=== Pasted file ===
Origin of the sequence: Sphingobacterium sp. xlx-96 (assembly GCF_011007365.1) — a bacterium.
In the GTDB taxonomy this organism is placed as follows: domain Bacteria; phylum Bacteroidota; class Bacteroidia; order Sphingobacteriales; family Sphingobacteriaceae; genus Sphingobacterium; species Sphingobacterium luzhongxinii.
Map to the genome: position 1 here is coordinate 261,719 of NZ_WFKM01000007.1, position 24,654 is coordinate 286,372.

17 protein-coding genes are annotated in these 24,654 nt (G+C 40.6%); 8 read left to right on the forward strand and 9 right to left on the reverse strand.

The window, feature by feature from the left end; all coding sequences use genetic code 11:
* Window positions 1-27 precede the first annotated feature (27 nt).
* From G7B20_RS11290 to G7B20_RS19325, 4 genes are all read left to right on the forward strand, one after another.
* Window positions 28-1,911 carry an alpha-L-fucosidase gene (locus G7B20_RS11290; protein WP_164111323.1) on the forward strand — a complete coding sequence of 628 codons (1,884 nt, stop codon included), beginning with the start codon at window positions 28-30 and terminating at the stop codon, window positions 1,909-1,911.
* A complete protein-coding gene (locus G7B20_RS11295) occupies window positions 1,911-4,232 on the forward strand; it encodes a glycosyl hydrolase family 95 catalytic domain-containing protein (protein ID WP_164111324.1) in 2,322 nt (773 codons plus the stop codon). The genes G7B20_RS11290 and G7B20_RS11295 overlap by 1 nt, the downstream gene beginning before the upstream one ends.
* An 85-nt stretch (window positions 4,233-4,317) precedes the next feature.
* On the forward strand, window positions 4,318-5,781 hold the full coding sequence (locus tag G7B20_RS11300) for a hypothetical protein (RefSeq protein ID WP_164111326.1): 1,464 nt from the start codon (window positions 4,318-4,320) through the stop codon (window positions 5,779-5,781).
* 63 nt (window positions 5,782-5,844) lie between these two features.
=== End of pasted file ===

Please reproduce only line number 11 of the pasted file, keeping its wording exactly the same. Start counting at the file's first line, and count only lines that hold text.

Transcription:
* On the forward strand, window positions 4,318-5,781 hold the full coding sequence (locus tag G7B20_RS11300) for a hypothetical protein (RefSeq protein ID WP_164111326.1): 1,464 nt from the start codon (window positions 4,318-4,320) through the stop codon (window positions 5,779-5,781).